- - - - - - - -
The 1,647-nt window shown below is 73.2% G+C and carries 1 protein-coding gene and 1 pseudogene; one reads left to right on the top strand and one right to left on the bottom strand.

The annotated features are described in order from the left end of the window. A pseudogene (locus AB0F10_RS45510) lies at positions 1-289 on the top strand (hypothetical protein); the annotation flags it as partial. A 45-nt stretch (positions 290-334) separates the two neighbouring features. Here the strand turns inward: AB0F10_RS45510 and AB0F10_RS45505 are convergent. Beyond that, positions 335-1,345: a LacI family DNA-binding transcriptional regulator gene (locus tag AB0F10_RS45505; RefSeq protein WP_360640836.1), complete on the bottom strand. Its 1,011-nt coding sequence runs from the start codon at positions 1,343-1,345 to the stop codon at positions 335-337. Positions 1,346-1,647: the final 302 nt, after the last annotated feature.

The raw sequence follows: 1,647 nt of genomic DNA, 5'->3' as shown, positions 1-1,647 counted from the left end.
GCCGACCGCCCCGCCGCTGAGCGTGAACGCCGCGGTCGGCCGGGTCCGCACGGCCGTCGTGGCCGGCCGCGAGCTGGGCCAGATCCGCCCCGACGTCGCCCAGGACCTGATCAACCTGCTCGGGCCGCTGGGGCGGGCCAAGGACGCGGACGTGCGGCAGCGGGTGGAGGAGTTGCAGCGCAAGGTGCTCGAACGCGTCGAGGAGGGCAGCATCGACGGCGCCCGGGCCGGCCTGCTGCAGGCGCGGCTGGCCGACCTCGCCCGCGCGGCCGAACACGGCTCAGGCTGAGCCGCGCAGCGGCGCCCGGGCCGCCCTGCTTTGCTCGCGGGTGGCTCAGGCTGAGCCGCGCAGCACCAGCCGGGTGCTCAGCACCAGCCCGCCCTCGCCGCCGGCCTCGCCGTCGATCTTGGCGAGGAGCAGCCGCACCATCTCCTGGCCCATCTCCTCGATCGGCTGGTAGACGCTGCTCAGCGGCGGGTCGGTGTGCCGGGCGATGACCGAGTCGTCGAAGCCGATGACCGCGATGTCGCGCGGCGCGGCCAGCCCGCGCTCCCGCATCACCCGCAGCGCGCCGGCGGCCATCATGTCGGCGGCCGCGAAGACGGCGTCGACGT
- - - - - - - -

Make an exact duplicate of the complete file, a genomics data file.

The 1,647-nt window shown below is 73.2% G+C and carries 1 protein-coding gene and 1 pseudogene; one reads left to right on the top strand and one right to left on the bottom strand.

The annotated features are described in order from the left end of the window. A pseudogene (locus AB0F10_RS45510) lies at positions 1-289 on the top strand (hypothetical protein); the annotation flags it as partial. A 45-nt stretch (positions 290-334) separates the two neighbouring features. Here the strand turns inward: AB0F10_RS45510 and AB0F10_RS45505 are convergent. Beyond that, positions 335-1,345: a LacI family DNA-binding transcriptional regulator gene (locus tag AB0F10_RS45505; RefSeq protein WP_360640836.1), complete on the bottom strand. Its 1,011-nt coding sequence runs from the start codon at positions 1,343-1,345 to the stop codon at positions 335-337. Positions 1,346-1,647: the final 302 nt, after the last annotated feature.

The raw sequence follows: 1,647 nt of genomic DNA, 5'->3' as shown, positions 1-1,647 counted from the left end.
GCCGACCGCCCCGCCGCTGAGCGTGAACGCCGCGGTCGGCCGGGTCCGCACGGCCGTCGTGGCCGGCCGCGAGCTGGGCCAGATCCGCCCCGACGTCGCCCAGGACCTGATCAACCTGCTCGGGCCGCTGGGGCGGGCCAAGGACGCGGACGTGCGGCAGCGGGTGGAGGAGTTGCAGCGCAAGGTGCTCGAACGCGTCGAGGAGGGCAGCATCGACGGCGCCCGGGCCGGCCTGCTGCAGGCGCGGCTGGCCGACCTCGCCCGCGCGGCCGAACACGGCTCAGGCTGAGCCGCGCAGCGGCGCCCGGGCCGCCCTGCTTTGCTCGCGGGTGGCTCAGGCTGAGCCGCGCAGCACCAGCCGGGTGCTCAGCACCAGCCCGCCCTCGCCGCCGGCCTCGCCGTCGATCTTGGCGAGGAGCAGCCGCACCATCTCCTGGCCCATCTCCTCGATCGGCTGGTAGACGCTGCTCAGCGGCGGGTCGGTGTGCCGGGCGATGACCGAGTCGTCGAAGCCGATGACCGCGATGTCGCGCGGCGCGGCCAGCCCGCGCTCCCGCATCACCCGCAGCGCGCCGGCGGCCATCATGTCGGCGGCCGCGAAGACGGCGTCGACGT